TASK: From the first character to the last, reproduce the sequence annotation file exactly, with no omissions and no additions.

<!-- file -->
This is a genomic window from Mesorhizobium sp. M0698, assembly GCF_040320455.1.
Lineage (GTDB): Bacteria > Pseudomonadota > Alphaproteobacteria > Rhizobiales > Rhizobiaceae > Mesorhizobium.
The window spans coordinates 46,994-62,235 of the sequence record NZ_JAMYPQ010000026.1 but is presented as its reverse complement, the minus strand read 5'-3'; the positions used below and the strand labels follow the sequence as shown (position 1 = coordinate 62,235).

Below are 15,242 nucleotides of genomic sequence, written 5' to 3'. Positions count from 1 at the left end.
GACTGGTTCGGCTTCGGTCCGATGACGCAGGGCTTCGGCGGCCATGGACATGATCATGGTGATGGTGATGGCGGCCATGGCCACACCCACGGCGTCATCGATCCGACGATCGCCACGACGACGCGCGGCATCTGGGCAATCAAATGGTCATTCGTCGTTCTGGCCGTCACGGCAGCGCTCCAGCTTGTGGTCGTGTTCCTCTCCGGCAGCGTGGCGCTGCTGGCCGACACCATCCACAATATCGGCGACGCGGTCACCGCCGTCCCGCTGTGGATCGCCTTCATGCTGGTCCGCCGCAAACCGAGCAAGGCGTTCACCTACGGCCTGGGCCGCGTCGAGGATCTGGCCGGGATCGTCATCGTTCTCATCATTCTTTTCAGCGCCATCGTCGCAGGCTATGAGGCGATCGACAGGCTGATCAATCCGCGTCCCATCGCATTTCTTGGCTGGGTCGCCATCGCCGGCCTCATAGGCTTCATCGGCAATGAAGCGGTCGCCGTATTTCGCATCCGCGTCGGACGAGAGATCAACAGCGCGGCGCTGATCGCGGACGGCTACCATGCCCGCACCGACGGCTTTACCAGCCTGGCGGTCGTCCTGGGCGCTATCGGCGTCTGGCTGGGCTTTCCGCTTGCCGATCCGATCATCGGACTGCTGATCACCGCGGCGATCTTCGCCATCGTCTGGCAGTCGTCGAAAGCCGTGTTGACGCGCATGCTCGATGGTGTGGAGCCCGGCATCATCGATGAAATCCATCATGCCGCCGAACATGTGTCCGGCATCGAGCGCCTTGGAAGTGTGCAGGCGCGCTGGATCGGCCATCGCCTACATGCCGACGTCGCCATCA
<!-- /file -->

This is a genomic window from Mesorhizobium sp. M0698, assembly GCF_040320455.1.
Lineage (GTDB): Bacteria > Pseudomonadota > Alphaproteobacteria > Rhizobiales > Rhizobiaceae > Mesorhizobium.
The window spans coordinates 46,994-62,235 of the sequence record NZ_JAMYPQ010000026.1 but is presented as its reverse complement, the minus strand read 5'-3'; the positions used below and the strand labels follow the sequence as shown (position 1 = coordinate 62,235).

Below are 15,242 nucleotides of genomic sequence, written 5' to 3'. Positions count from 1 at the left end.
GACTGGTTCGGCTTCGGTCCGATGACGCAGGGCTTCGGCGGCCATGGACATGATCATGGTGATGGTGATGGCGGCCATGGCCACACCCACGGCGTCATCGATCCGACGATCGCCACGACGACGCGCGGCATCTGGGCAATCAAATGGTCATTCGTCGTTCTGGCCGTCACGGCAGCGCTCCAGCTTGTGGTCGTGTTCCTCTCCGGCAGCGTGGCGCTGCTGGCCGACACCATCCACAATATCGGCGACGCGGTCACCGCCGTCCCGCTGTGGATCGCCTTCATGCTGGTCCGCCGCAAACCGAGCAAGGCGTTCACCTACGGCCTGGGCCGCGTCGAGGATCTGGCCGGGATCGTCATCGTTCTCATCATTCTTTTCAGCGCCATCGTCGCAGGCTATGAGGCGATCGACAGGCTGATCAATCCGCGTCCCATCGCATTTCTTGGCTGGGTCGCCATCGCCGGCCTCATAGGCTTCATCGGCAATGAAGCGGTCGCCGTATTTCGCATCCGCGTCGGACGAGAGATCAACAGCGCGGCGCTGATCGCGGACGGCTACCATGCCCGCACCGACGGCTTTACCAGCCTGGCGGTCGTCCTGGGCGCTATCGGCGTCTGGCTGGGCTTTCCGCTTGCCGATCCGATCATCGGACTGCTGATCACCGCGGCGATCTTCGCCATCGTCTGGCAGTCGTCGAAAGCCGTGTTGACGCGCATGCTCGATGGTGTGGAGCCCGGCATCATCGATGAAATCCATCATGCCGCCGAACATGTGTCCGGCATCGAGCGCCTTGGAAGTGTGCAGGCGCGCTGGATCGGCCATCGCCTACATGCCGACGTCGCCATCA